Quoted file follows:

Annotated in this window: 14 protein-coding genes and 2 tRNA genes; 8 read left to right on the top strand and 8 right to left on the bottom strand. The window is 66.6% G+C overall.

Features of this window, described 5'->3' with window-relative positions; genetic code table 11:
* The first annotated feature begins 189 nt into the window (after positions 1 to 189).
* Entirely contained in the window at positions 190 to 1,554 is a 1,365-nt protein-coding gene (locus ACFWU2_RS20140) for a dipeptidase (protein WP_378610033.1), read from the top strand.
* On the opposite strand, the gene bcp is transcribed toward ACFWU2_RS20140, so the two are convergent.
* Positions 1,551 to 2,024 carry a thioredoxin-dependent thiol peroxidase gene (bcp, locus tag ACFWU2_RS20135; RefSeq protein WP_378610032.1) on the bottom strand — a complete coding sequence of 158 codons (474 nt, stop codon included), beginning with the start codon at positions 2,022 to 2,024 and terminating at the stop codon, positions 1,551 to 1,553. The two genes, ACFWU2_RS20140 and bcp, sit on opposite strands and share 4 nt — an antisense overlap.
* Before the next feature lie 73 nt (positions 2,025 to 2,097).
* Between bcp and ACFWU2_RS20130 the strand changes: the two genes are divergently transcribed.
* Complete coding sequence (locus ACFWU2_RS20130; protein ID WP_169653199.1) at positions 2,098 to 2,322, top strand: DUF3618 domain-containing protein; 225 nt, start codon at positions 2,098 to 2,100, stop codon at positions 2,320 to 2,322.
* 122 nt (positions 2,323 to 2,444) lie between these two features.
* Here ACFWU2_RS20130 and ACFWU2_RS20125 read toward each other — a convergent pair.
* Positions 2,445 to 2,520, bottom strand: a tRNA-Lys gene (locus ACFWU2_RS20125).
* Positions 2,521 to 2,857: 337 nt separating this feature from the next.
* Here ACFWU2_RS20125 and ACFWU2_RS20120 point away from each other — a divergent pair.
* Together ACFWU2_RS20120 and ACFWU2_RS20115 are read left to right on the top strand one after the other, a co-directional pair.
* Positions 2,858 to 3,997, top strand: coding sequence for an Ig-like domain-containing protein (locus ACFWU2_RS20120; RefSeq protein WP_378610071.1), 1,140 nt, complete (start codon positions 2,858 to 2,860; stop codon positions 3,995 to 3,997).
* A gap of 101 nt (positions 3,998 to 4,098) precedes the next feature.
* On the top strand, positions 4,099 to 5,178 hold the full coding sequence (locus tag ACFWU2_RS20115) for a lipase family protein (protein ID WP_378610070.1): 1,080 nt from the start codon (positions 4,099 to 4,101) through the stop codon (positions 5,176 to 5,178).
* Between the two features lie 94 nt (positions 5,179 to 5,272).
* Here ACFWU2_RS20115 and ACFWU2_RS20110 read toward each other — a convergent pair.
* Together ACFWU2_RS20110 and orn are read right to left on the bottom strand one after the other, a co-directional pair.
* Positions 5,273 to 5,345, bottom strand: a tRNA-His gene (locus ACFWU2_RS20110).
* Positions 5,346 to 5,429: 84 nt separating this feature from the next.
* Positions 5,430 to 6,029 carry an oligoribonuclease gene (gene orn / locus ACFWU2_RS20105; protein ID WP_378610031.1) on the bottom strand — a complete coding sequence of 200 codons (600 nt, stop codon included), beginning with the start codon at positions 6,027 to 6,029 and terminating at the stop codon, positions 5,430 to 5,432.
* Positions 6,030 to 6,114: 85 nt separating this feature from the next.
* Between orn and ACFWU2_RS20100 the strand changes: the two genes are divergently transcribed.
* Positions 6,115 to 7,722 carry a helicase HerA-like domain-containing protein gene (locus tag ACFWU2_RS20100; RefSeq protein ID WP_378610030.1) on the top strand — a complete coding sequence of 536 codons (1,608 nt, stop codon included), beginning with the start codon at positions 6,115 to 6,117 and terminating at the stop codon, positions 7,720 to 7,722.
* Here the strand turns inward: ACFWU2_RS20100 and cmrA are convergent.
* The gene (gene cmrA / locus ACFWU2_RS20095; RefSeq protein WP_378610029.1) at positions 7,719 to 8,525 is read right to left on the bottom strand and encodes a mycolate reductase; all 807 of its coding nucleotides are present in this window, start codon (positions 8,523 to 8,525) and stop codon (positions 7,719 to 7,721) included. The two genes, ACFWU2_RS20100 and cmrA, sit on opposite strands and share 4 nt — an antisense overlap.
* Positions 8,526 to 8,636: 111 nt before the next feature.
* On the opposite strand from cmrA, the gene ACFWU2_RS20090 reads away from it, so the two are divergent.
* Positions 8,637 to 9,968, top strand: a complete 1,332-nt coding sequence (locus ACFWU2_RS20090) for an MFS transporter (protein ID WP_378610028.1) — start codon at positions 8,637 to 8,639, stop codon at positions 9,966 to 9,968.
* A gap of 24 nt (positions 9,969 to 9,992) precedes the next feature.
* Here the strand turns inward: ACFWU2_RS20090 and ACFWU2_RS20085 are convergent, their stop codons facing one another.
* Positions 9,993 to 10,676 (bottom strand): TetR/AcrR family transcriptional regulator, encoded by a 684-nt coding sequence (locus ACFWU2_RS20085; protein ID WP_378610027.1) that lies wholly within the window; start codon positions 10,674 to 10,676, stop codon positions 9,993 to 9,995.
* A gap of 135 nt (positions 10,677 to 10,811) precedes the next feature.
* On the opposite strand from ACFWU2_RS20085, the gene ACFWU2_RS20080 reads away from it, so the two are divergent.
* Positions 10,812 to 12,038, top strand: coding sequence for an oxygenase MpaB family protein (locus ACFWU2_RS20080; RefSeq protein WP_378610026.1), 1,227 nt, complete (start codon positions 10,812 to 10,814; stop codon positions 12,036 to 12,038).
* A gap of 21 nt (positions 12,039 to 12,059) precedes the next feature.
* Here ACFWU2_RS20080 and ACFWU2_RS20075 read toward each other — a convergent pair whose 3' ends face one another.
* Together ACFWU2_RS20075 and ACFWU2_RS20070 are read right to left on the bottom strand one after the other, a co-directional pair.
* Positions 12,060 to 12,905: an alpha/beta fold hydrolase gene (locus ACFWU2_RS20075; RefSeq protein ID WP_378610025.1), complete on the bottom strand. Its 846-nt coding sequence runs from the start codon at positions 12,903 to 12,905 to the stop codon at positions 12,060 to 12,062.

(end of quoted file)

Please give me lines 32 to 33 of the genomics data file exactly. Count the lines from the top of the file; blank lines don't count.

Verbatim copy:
* Positions 8,637 to 9,968, top strand: a complete 1,332-nt coding sequence (locus ACFWU2_RS20090) for an MFS transporter (protein ID WP_378610028.1) — start codon at positions 8,637 to 8,639, stop codon at positions 9,966 to 9,968.
* A gap of 24 nt (positions 9,969 to 9,992) precedes the next feature.